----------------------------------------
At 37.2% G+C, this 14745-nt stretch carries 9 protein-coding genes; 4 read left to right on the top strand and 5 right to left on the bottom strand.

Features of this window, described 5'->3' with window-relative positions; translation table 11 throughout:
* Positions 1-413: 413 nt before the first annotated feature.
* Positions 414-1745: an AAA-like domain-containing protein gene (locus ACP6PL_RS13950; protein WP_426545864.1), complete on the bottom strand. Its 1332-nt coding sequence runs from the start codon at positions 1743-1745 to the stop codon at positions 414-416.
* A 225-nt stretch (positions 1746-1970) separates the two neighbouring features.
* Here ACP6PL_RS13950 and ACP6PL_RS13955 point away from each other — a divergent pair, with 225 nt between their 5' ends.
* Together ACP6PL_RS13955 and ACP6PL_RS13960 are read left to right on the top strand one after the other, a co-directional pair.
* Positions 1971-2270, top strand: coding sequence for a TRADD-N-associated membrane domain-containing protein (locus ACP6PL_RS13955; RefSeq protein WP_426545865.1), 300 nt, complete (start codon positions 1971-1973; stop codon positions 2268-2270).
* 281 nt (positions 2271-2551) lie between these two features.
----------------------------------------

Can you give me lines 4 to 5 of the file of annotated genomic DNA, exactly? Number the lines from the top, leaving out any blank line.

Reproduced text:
* Positions 414-1745: an AAA-like domain-containing protein gene (locus ACP6PL_RS13950; protein WP_426545864.1), complete on the bottom strand. Its 1332-nt coding sequence runs from the start codon at positions 1743-1745 to the stop codon at positions 414-416.
* A 225-nt stretch (positions 1746-1970) separates the two neighbouring features.